If you believe your livestock/poultry have suffered an injury/kill due to predation by a coyote, wolf or a stray dog, do not remove the carcass from the attack site as the valuer will want to examine the area for evidence to help determine the cause of the loss. You can report livestock injuries/kill to the Township Office at 613 - 267-6500 during business hours or on weekend or holidays, the number to call is Cathy Ryder, Deputy Clerk at 613-200-0769. 
Please keep these phone numbers handy.

What happens when I contact the Township?
The service standards are as follows:
  1.  Within 48 hours from the time of discovering death or injury, the livestock owner must notify the municipality. This is the notification date.
  2.  Within 3 business days from receiving notification, the valuer will conduct a full investigation of the incident.
  3. Within 10 business days from receiving notification, the valuer will prepare and serve a report (i.e. the Program Application) with all applicable identification numbers in writing to the Municipal Clerk.
  4. The municipality, will send your application to OMAFRA, and then the Ministry will evaluate, and send the owner a letter whether your claim is approved and if any compensation is to be awarded. The livestock owners has  20 business days from the time the Program Application is received to request a review by a second valuer if they disagree.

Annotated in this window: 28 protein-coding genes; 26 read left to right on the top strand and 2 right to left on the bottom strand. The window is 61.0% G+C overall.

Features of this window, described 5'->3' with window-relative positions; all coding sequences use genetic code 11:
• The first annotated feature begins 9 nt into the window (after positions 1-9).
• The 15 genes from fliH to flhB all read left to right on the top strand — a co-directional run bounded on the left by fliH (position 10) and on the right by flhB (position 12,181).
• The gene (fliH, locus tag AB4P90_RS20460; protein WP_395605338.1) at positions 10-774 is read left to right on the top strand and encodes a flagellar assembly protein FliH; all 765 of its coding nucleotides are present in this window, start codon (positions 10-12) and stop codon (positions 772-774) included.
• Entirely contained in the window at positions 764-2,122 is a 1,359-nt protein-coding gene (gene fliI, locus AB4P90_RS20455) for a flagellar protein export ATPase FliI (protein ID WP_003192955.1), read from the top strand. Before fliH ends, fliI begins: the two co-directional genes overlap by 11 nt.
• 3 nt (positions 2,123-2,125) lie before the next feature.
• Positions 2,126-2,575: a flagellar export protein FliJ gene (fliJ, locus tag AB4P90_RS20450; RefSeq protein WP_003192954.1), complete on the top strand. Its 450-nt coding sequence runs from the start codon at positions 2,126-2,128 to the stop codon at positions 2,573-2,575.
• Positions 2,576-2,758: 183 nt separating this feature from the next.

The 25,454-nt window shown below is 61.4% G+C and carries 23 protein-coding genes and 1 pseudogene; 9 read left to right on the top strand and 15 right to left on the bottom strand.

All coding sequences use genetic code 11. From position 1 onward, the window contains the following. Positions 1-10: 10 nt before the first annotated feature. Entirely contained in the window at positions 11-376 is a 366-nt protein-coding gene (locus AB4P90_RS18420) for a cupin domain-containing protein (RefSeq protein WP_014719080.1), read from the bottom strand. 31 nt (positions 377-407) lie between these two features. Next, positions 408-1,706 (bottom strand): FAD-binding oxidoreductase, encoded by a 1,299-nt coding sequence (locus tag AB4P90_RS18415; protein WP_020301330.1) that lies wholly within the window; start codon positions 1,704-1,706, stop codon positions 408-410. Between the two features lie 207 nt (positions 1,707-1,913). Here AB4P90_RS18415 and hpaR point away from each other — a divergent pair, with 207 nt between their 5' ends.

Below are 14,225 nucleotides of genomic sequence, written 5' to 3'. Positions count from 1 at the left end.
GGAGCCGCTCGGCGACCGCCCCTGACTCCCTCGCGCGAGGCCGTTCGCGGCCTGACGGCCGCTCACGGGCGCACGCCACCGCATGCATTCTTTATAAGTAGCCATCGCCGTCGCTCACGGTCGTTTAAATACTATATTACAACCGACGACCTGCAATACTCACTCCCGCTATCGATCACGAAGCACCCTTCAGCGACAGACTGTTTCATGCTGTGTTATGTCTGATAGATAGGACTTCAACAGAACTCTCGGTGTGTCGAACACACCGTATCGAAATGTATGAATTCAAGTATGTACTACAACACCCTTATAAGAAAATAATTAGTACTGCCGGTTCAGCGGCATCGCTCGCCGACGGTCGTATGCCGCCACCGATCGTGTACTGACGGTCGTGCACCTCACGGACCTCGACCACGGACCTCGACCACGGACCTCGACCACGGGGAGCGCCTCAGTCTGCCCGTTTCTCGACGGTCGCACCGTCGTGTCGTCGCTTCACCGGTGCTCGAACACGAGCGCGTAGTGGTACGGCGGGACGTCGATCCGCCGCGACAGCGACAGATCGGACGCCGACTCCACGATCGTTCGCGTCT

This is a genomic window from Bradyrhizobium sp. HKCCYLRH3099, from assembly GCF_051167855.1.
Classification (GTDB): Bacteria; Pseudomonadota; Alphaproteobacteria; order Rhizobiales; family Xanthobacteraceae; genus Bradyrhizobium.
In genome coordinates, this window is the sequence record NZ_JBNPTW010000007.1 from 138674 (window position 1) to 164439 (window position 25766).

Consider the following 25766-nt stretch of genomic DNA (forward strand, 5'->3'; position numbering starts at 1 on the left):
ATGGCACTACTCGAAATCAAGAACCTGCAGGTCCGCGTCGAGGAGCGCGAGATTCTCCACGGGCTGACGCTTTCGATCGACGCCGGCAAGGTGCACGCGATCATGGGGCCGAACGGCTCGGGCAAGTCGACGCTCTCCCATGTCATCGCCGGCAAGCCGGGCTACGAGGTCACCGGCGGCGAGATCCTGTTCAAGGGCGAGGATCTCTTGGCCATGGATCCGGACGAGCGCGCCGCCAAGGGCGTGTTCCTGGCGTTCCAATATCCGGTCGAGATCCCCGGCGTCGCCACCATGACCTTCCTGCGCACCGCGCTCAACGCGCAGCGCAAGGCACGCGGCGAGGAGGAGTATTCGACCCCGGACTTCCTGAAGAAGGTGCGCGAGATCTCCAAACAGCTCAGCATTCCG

5. If no requests for a review by a second valuer are filed within 20 business days, the municipality will receive notification from the Ministry to release compensation.

*The municipality can not issue payment until the review and appeals process has been completed, based on Ministry guidelines.

Are there any eligibility requirements?
You must provide a valid FBR and Premises ID
Also - if a livestock owner is eligible for compensation and chooses not to provide a SIN/Business Number, they will not be eligible to receive that claim.

What is a Premises ID number?
Premises identification requires the assignment of a unique identifier - a Premises Identification Number - to a parcel of land characterized as being associated with agrifood activity (ies).

How does a producer register for a Premises ID number?
The process to register is simple and there is no cost associated with registering. For more information see

Phone number: 1-888-247-4999

If the livestock are on rented property does the livestock owner need to supply the Premises ID number of the rented land, or will their own Premises ID number suffice?
The Premises ID number where the livestock were killed or injured should be used.The livestock owner does not need to own a parcel of land to apply for a premises ID number. Multiple numbers are not assigned to the same parcel of land even if more than one applicant applies

What are the Maximum Amounts of Compensation?
Provincial regulations establish maximum amounts of compensation.

What if I do not agree with the municipal valuer’s report?
If you do not agree with the municipal valuer’s report, you may appeal to the Ontario Ministry of Agriculture, Food and Rural Affairs (OMAFRA), in writing, within 20 days of receiving the valuer’s report. A cheque or money order of $25, payable to the “Minister of Finance” must accompany the appeal. The $25 fee will be refunded if the appeal is upheld.

Where do I get more information on predation of livestock?
Further information can be found at OMAFRA’s website at